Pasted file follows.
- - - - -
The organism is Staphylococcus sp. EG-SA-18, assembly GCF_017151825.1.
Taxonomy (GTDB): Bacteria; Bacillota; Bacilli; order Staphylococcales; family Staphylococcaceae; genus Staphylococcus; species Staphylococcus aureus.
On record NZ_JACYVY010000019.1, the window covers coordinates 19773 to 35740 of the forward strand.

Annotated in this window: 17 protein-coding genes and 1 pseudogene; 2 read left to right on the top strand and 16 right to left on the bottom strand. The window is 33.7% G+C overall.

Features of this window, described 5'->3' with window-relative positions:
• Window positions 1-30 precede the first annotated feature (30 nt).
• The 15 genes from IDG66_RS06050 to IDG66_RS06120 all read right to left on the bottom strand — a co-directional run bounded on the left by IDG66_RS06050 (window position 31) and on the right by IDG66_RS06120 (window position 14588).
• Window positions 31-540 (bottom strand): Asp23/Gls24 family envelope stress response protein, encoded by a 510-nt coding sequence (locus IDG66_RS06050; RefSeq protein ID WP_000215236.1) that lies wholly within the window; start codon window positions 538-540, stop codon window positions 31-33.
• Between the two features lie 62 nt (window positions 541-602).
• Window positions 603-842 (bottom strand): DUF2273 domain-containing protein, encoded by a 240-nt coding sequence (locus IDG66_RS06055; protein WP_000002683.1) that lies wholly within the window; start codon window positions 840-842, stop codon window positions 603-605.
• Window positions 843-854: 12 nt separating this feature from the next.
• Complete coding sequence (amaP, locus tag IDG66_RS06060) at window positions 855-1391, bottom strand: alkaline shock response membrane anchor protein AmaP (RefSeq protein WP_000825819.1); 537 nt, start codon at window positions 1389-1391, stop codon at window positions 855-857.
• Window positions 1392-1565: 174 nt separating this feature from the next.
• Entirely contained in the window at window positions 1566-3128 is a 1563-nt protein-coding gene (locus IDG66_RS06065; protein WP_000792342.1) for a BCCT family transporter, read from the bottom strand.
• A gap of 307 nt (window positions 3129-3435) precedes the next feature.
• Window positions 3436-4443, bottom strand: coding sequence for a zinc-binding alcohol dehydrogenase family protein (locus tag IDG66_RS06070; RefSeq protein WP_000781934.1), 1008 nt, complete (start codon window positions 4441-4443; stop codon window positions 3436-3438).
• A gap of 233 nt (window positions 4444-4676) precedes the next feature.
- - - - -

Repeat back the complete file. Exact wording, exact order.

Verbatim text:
The organism is Staphylococcus sp. EG-SA-18, assembly GCF_017151825.1.
Taxonomy (GTDB): Bacteria; Bacillota; Bacilli; order Staphylococcales; family Staphylococcaceae; genus Staphylococcus; species Staphylococcus aureus.
On record NZ_JACYVY010000019.1, the window covers coordinates 19773 to 35740 of the forward strand.

Annotated in this window: 17 protein-coding genes and 1 pseudogene; 2 read left to right on the top strand and 16 right to left on the bottom strand. The window is 33.7% G+C overall.

Features of this window, described 5'->3' with window-relative positions:
• Window positions 1-30 precede the first annotated feature (30 nt).
• The 15 genes from IDG66_RS06050 to IDG66_RS06120 all read right to left on the bottom strand — a co-directional run bounded on the left by IDG66_RS06050 (window position 31) and on the right by IDG66_RS06120 (window position 14588).
• Window positions 31-540 (bottom strand): Asp23/Gls24 family envelope stress response protein, encoded by a 510-nt coding sequence (locus IDG66_RS06050; RefSeq protein ID WP_000215236.1) that lies wholly within the window; start codon window positions 538-540, stop codon window positions 31-33.
• Between the two features lie 62 nt (window positions 541-602).
• Window positions 603-842 (bottom strand): DUF2273 domain-containing protein, encoded by a 240-nt coding sequence (locus IDG66_RS06055; protein WP_000002683.1) that lies wholly within the window; start codon window positions 840-842, stop codon window positions 603-605.
• Window positions 843-854: 12 nt separating this feature from the next.
• Complete coding sequence (amaP, locus tag IDG66_RS06060) at window positions 855-1391, bottom strand: alkaline shock response membrane anchor protein AmaP (RefSeq protein WP_000825819.1); 537 nt, start codon at window positions 1389-1391, stop codon at window positions 855-857.
• Window positions 1392-1565: 174 nt separating this feature from the next.
• Entirely contained in the window at window positions 1566-3128 is a 1563-nt protein-coding gene (locus IDG66_RS06065; protein WP_000792342.1) for a BCCT family transporter, read from the bottom strand.
• A gap of 307 nt (window positions 3129-3435) precedes the next feature.
• Window positions 3436-4443, bottom strand: coding sequence for a zinc-binding alcohol dehydrogenase family protein (locus tag IDG66_RS06070; RefSeq protein WP_000781934.1), 1008 nt, complete (start codon window positions 4441-4443; stop codon window positions 3436-3438).
• A gap of 233 nt (window positions 4444-4676) precedes the next feature.